My grandpa Hartley was a union organizer for the UMW, which as far as unionism goes is a lot like being a gauleiter for the SS, or Saul among the Hebrews. Then he got fired for union organizing and started his own home construction contracting business. After a few years of that he got to where he’d point to a careless hammer indent on some piece of lumber and growl, ‘the mark of union labor!’ And like Wodehouse would say, he meant it to sting.

Later I met a midwest convert bricklayer who volunteered as a union official, and from him I got a whole different perspective. He union was a craft union, dedicated to bricklaying as a skill and a vocation and worthy profession. The work they did was mostly training and setting out voluntary professional standards and maintenance of esprit de corps, which sounded wholly salutary. Perhaps, I reasoned, there were unions and then there were unions?

Mickey Kaus says that Wagner Act unionism is the reason for the bad odor in which unions were held. Wagner Act unionism is obsessed with work rules and seniority and grievance procedures and worker rights, he says. I don’t know if he’s right, though German unions seem to flourish, unlike ours, and seem to mainly avoid that work rules stuff. What I do know is that I’ve diagnosed in myself an occasional Wagner Act unionism of the soul.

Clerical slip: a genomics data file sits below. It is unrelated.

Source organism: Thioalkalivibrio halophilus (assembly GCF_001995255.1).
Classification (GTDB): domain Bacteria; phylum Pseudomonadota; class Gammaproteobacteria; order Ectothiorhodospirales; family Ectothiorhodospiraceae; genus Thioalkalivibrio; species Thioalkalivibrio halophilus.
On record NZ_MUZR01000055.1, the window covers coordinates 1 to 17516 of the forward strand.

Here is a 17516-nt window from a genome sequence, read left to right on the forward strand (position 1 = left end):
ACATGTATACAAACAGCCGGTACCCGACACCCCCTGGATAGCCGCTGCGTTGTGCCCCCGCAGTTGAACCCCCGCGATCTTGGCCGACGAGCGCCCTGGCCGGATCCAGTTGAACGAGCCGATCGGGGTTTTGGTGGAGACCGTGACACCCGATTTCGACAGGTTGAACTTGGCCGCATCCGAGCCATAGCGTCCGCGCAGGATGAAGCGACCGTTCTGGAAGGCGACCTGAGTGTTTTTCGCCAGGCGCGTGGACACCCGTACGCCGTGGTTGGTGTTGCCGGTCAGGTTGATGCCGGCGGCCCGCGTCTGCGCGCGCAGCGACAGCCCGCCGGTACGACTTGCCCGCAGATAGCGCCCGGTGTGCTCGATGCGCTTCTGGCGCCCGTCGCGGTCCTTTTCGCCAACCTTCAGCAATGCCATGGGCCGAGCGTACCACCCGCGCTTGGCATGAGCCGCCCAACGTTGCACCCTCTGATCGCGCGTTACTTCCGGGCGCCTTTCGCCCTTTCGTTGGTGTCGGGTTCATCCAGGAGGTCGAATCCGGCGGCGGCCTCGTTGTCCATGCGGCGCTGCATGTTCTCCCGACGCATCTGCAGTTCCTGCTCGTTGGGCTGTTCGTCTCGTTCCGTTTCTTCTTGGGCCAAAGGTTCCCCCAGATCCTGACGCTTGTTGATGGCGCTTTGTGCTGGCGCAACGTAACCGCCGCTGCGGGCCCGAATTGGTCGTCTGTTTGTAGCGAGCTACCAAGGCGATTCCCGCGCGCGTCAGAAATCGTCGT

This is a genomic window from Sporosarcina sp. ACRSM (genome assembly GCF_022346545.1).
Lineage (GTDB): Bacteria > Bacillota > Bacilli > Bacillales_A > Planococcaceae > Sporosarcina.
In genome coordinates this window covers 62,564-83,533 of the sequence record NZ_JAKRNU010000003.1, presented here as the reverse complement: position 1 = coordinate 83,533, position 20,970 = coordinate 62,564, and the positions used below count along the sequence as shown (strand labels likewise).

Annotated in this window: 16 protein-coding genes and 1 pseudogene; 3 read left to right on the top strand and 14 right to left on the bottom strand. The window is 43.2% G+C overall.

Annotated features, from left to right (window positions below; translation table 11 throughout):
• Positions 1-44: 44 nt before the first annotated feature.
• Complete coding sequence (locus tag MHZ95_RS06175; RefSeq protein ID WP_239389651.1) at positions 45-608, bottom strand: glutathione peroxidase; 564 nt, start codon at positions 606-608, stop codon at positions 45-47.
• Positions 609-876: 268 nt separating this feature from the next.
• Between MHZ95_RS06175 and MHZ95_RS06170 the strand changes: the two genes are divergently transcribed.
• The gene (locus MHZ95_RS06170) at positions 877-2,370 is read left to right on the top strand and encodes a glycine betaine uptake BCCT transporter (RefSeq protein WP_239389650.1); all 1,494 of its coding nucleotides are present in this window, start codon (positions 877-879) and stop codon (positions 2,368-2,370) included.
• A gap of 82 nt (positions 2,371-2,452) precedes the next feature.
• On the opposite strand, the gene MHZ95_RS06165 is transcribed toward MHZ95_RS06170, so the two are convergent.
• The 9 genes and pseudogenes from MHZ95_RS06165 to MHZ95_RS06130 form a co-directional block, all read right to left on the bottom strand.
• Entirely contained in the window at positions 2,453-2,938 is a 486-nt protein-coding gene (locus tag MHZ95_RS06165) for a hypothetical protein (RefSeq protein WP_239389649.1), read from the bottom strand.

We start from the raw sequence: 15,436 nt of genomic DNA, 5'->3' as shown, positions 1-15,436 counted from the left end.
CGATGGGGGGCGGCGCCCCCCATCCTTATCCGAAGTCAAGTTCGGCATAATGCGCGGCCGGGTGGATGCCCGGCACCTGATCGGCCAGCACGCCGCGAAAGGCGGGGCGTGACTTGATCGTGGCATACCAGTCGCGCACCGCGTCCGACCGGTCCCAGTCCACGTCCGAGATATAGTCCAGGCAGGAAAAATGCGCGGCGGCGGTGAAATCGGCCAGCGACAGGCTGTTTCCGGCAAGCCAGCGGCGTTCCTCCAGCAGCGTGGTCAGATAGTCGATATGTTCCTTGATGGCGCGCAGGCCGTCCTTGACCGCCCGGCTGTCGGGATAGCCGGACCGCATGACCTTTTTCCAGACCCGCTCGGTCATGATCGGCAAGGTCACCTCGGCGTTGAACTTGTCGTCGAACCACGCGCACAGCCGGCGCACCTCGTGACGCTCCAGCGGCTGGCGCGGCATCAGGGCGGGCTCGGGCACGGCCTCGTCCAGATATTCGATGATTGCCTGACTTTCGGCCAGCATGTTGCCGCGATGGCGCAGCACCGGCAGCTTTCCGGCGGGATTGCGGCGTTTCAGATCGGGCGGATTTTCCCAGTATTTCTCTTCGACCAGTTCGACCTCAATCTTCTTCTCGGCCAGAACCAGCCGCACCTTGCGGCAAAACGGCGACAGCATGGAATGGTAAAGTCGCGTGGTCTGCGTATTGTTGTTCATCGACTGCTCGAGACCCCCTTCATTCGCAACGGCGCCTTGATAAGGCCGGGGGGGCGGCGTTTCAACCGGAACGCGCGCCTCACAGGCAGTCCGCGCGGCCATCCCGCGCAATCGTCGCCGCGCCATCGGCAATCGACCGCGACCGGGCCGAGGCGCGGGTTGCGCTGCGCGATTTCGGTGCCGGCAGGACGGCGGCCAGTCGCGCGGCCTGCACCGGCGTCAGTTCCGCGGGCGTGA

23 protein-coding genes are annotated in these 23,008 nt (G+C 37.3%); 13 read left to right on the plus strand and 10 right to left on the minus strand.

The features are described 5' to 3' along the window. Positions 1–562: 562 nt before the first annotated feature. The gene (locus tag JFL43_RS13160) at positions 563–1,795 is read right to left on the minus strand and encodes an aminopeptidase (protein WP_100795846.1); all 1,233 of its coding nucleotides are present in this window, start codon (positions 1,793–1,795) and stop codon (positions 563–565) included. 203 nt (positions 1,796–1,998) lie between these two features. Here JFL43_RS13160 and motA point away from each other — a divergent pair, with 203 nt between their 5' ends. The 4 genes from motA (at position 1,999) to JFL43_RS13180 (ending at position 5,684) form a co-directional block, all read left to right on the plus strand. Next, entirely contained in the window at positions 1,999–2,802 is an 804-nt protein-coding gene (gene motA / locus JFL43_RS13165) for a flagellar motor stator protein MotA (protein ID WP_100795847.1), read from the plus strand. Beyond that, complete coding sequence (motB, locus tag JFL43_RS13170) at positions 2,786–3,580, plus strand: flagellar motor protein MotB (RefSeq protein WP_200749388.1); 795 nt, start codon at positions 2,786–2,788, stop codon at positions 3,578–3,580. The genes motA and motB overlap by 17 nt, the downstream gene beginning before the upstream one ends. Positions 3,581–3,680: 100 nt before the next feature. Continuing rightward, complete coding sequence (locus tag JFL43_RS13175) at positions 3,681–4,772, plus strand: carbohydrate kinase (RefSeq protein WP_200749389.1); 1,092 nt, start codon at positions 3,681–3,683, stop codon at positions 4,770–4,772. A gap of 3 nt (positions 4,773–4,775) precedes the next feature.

Diagnosis is easy. Consider the following three scriptures:

Make friends of the mammon of unrighteousness

The sabbath was made for man, not man for the sabbath

It is not requisite that a man should run faster than he has strength.

These are three worthy scriptures, but if they, or the principles they embody, have started to become your old standbys, then you are probably at least a journeyman in the Brotherhood. Same thing if your first article of faith is that the prophet isn’t infallible. Each of these scriptures or principles is an aid to perspective, but perspective alone won’t get you to the kingdom. You have the best perspective when you are far away.

President Packer sometimes reminds us that the Brethren prefer to preach the rule, not the exception. In the daily sermons we preach to ourselves, we have no need to pick up the Brethren’s slack.

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